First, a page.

Monday, January 26, 2015

San Antonio McNay exhibition offers snapshot of World War II




Alfred Eisenstaedt, V-J Day in Times Square, New York, Aug. 14, 1945. ©Time Inc. All Rights Reserved. Courtesy of Monroe Gallery of Photography, Santa Fe, New Mexico A jubilant Amererican sailor clutching a white-uniformed nurse in a back-bending, passionate kiss as he vents his joy while thousands jam the Times Square area to celebrate the long awaited victory over Japan.

Monroe Gallery of Photography is very proud to have contributed numerous photographs from its collection to this exhibit.


Via The San Antonio Express News

From iconic images such as Joe Rosenthal’s U.S. Marines raising the flag atop Mt. Suribachi on Iwo Jima, to intimate shots from the home front, “World War II in Photographs: Looking Back” offers a slice of life from “the good war” — which ended 70 years ago this year — chronicling both its triumphs and horrors.

The exhibition of more than 40 prints — as well as video and memorabilia — opens Tuesday at the McNay Art Museum and continues through May 10. There are sections on the European and Asian theaters, the home front, the Monuments Men who rescued stolen art from the Nazis, and the Tuskegee airmen.

“It’s an interesting mix,” said McNay director William Chiego, who organized the show from a wide variety of sources, including the Fort Sam Houston Museum and the Library of Congress. “We intentionally interspersed these iconic images with lesser known works to show all sides of the war. We show leaders, but also the ordinary soldiers, sailors, Marines and civilians.”

The exhibition not only commemorates the 70th anniversary and pays tribute to San Antonio’s rich military history, but also honors museum founder Marion Koogler McNay, who was a strong supporter of the war effort at home.
 
McNay’s first husband Don McNay died in the World War I flu pandemic of 1918, which had a lasting effect on her, Chiego said.

“She really cared about servicemen in San Antonio,” Chiego said. “She even provided housing for servicemen here on the grounds and bought houses around town and made them available to servicemen. She knew how important it was to have a place to live and have family nearby.”

“World War II in Photographs: Looking Back” features the work of eminent names such as Margaret Bourke-White (Buchenwald prisoners), Alfred Eisenstaedt (the kiss in Times Square) and Carl Mydans, who captured two of the war’s most timeless moments: MacArthur returning to the Philippines and the Japanese surrender on board the U.S.S. Missouri in Tokyo Bay.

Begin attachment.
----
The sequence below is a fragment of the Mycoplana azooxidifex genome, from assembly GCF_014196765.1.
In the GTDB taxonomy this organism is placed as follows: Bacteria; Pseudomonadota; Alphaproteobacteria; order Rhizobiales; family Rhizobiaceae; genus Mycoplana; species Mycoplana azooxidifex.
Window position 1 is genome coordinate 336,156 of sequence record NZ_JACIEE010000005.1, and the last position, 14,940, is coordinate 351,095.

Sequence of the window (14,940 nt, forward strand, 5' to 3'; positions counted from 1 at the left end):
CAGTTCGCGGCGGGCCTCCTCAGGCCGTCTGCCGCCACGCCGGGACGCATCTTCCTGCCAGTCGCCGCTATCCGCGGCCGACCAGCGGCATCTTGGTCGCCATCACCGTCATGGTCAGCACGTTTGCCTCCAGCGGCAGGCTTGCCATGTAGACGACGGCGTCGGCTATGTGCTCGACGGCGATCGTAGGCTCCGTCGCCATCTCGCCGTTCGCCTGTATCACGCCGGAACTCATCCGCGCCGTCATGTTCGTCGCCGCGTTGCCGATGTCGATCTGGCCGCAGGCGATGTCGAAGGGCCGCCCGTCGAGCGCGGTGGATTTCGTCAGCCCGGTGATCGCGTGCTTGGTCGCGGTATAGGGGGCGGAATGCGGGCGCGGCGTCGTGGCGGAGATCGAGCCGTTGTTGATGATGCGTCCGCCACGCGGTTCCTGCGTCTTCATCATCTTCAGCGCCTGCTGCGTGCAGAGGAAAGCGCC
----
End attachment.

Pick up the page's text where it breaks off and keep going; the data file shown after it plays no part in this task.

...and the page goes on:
And then of course there’s the Rosenthal photo, probably the most beloved image of the war.

“I give lectures on history painting — French and American — and I often end with Rosenthal’s famous image as a 20th-century equivalent of history painting,” Chiego said.

But the exhibition also includes intimate moments such as Toni Frissell’s heartrending shot of a small abandoned boy holding a stuffed animal amidst the destruction of the London blitz.

“It’s important to show how much a photograph is able to document the war and how it relates to the history of photojournalism,” Chiego said. “For San Antonio it’s an important show, and I’m hoping we can get some veterans or children of veterans in here who can tell us more about some of these images. And I hope we can attract a younger audience as well, because I fear they don’t know these images at all.”

sbennett@express-news.net

More Information
“World War II in Photographs: Looking Back”
What: An exhibition of more than 40 WWII photographs ranging from iconic images such as Alfred Eisenstaedt’s V-J Day Times Square kiss to intimate images from the home front.
When: Runs through May 10.
Where: McNay Art Museum, 6000 N. New Braunfels
Museum admission: $5 to $10. www.mcnayart.org, 210-824-5368.